Getting a Proper MVC Date-picker using jQuery UI
There are plenty of tutorials out there on how to get date-pickers to work in MVC, but most of them that I have seen fall short for some reason or another. Here are my requirements for a "proper" date-picker in MVC:
- It must be automatic, when using the
EditorForfamily of methods.
- It must always work for any complex model.
- It must round-trip the data entered, even if the data is an invalid date.
- It must be self-contained. That is, it should not require a script at the top of the page to work.
Some demos fail to work for complex models, and most require a surrogate script at the top of the page. We'll see how to avoid those problems in the coming sections. I will be assuming that your project already has jQuery and jQuery UI.
The ability for MVC to automatically pick an editor based on the data-type has been covered at length before, just search Google for "EditorTemplates" if you are looking for examples.
Quickly, then, here is how to add an automatic template for any type:
- Navigate to the ~/Views/Shared folder of your web project.
- Create a folder named "EditorTemplates", if it does not already exist.
- Inside of this folder, create a partial view with the name of your type. (DateTime, in our case).
We will also choose to have a strongly-typed view, using
DateTime? as our type. This will allow it to work for both nullable and non-nullable dates
Here is how the folder structure should be laid out:
Now, MVC will automatically select our editor whenever it has a
DateTime or a
Nullable<DateTime> to render.
Round-trippin' With My Two Favorite Allies
We need to use a regular HTML text box for our date picker for two reasons:
- MVC will automatically round-trip the data and perform model binding, if it is rendered in a certain way.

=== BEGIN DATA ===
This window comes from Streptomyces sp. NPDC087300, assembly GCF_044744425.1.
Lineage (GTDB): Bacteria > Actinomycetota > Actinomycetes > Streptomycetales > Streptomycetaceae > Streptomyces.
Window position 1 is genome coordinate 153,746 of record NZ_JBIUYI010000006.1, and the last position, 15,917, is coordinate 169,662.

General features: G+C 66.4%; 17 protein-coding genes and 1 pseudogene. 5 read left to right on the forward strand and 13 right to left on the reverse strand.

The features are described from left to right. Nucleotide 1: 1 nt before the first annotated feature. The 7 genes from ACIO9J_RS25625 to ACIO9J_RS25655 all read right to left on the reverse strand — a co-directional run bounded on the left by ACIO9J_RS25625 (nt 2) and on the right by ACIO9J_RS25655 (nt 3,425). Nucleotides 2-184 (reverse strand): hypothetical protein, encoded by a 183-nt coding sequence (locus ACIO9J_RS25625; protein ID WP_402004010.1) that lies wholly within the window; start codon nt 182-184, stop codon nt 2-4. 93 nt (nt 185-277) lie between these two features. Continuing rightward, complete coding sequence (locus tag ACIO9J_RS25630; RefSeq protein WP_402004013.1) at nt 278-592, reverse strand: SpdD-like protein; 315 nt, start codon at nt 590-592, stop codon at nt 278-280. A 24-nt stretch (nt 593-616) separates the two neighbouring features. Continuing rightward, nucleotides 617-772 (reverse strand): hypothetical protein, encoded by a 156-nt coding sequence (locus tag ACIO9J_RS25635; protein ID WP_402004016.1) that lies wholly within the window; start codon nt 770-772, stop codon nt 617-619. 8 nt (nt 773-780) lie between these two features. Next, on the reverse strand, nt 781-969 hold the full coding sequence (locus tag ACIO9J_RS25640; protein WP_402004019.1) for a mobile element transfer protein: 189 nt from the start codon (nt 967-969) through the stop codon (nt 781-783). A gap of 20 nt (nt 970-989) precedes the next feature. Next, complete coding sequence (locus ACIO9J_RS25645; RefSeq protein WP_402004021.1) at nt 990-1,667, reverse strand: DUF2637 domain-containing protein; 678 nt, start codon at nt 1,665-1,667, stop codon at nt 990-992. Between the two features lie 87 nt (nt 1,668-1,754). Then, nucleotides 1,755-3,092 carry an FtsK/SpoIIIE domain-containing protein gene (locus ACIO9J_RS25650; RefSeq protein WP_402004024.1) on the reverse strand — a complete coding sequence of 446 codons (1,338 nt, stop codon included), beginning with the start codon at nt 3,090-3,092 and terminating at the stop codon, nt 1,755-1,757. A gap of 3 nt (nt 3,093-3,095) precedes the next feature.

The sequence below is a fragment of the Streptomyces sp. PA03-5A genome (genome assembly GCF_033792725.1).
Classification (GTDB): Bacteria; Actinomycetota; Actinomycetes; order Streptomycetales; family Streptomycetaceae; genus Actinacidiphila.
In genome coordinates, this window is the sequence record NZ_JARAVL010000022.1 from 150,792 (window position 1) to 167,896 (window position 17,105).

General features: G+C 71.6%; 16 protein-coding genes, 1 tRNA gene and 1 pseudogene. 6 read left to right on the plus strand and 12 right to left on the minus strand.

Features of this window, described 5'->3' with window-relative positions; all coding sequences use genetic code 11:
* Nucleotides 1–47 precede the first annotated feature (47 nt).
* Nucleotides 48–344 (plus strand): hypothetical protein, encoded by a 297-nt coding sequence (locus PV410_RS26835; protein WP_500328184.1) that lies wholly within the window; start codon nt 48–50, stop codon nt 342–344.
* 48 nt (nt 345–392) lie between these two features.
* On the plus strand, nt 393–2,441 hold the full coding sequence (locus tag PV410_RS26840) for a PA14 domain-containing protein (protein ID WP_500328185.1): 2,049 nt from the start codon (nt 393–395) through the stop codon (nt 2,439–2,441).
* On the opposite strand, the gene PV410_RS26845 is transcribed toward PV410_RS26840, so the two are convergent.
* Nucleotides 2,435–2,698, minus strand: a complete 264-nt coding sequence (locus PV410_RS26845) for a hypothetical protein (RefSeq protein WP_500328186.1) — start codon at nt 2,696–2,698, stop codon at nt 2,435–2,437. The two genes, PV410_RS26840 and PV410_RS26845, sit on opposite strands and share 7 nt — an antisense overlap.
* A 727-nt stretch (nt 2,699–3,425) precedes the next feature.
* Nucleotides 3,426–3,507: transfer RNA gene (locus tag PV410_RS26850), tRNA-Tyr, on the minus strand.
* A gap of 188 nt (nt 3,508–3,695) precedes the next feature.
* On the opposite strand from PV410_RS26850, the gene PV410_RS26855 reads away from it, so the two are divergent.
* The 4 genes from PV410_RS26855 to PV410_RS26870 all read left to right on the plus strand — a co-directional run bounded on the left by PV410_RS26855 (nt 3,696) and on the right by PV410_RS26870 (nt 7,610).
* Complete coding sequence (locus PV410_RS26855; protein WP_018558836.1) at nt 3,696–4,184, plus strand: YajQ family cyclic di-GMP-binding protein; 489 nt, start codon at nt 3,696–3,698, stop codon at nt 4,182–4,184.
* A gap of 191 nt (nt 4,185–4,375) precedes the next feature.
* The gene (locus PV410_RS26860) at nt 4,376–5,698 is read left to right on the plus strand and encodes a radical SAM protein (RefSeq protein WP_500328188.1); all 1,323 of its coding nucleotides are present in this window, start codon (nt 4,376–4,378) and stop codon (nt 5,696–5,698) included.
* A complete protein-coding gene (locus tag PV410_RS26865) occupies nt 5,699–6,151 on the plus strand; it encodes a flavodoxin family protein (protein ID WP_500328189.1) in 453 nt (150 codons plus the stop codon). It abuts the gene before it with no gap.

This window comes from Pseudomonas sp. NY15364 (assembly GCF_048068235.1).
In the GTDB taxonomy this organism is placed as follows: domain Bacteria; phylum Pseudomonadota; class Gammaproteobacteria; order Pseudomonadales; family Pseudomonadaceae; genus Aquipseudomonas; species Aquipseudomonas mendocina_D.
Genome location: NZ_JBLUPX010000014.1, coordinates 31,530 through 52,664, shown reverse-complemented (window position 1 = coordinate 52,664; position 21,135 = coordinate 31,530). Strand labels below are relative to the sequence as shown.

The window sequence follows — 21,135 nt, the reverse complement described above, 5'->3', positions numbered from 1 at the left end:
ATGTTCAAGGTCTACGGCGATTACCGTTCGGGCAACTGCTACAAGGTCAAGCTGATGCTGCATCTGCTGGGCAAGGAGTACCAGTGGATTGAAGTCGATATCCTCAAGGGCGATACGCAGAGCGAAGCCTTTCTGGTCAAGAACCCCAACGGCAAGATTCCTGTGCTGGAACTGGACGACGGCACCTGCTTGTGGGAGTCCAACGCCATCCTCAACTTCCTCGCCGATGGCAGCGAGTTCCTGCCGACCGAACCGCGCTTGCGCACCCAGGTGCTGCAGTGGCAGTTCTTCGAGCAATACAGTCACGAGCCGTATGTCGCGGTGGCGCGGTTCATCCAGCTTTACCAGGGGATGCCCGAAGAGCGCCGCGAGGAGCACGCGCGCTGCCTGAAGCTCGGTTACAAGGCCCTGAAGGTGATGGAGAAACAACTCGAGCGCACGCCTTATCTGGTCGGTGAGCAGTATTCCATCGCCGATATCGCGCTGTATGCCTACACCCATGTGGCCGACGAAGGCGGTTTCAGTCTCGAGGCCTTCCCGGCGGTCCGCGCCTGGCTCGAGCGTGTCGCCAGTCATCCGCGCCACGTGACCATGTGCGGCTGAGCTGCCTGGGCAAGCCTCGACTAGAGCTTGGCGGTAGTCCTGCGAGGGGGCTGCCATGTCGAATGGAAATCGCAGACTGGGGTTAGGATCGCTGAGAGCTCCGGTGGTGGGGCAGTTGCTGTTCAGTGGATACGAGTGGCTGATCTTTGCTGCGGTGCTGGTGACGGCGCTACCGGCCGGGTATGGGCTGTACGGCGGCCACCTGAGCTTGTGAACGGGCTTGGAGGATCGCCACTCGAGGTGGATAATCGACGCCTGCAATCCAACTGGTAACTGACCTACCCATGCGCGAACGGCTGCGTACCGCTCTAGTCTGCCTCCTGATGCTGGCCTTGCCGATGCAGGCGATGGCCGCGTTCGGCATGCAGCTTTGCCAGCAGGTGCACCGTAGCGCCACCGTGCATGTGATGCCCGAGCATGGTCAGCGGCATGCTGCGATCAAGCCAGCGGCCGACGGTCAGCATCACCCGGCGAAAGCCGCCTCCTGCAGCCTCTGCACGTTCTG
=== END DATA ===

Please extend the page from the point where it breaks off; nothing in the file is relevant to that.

We chose to use a dynamic partial view, so that we could round-trip textual data, above, so the simplest way to get the editor working is this, placed in the DateTime.cshtml file:
language: cshtml @model DateTime? @Html.TextBox("", Model)
Interestingly, we are passing an empty string in for the "name" parameter for the text box. This is the secret sauce for getting MVC to render the proper name to support complex models and for it to automatically round-trip the model for. Second, we are simply passing the model as the value of the text box. MVC will take this and call
ToString() on the value, which will give us the default formatting for dates.
We may, however, want dates to be shown without their time component. To do that, we need to override the default formatting to our liking:
language: cshtml @model DateTime? @Html.TextBox("", Model.HasValue ? Model.Value.ToString("d MMM yyyy") : "")
This will not prevent the users' input from round-tripping, but will instead provide a default formatting for views where there is no posted data to reference, e.g. loading the edit view for the first time.
Some people prefer to have a single script for wiring-up their date-pickers at the top of the page. I find this to be less than ideal, because I usually don't date pickers on a page, so it doesn't belong in the master layout. I also don't want to duplicate the code on every page, because it means that a simple change to the date picker would have to be performed in many places, and it could easily be forgotten on a page, preventing date pickers from working there.
With that in mind, my preference is to have a self-contained script for creating the date-picker immediately following the text box. The challenge that we face when we want to do this is coming up with a way to refer to the specific text-box in a jQuery selector. The easiest way, from a jQuery standpoint, would be to use the ID of the text box.
Luckily, MVC allows us access to the field name using the
Html.ViewContext.ViewData.TemplateInfo.GetFullHtmlFieldName method. This is, in fact, the way that MVC assigns the name and ID to the text box. However, there is no built-in way to turn that name into an ID. A quick perusal of the MVC source code shows that the ID is a simple text replacement. We can precisely emulate their text replacement with a regular expression replacement. Here is the completed control:
Now, we have a feature-complete, self-contained date picker, that is automatically applied for all DateTime fields!